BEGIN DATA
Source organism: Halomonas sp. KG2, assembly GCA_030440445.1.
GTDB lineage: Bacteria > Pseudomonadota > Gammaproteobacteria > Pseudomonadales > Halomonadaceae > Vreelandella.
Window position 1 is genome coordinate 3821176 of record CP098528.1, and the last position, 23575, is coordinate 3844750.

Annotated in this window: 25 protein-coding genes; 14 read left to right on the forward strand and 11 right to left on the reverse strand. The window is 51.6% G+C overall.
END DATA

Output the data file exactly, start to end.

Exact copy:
Source organism: Halomonas sp. KG2, assembly GCA_030440445.1.
GTDB lineage: Bacteria > Pseudomonadota > Gammaproteobacteria > Pseudomonadales > Halomonadaceae > Vreelandella.
Window position 1 is genome coordinate 3821176 of record CP098528.1, and the last position, 23575, is coordinate 3844750.

Annotated in this window: 25 protein-coding genes; 14 read left to right on the forward strand and 11 right to left on the reverse strand. The window is 51.6% G+C overall.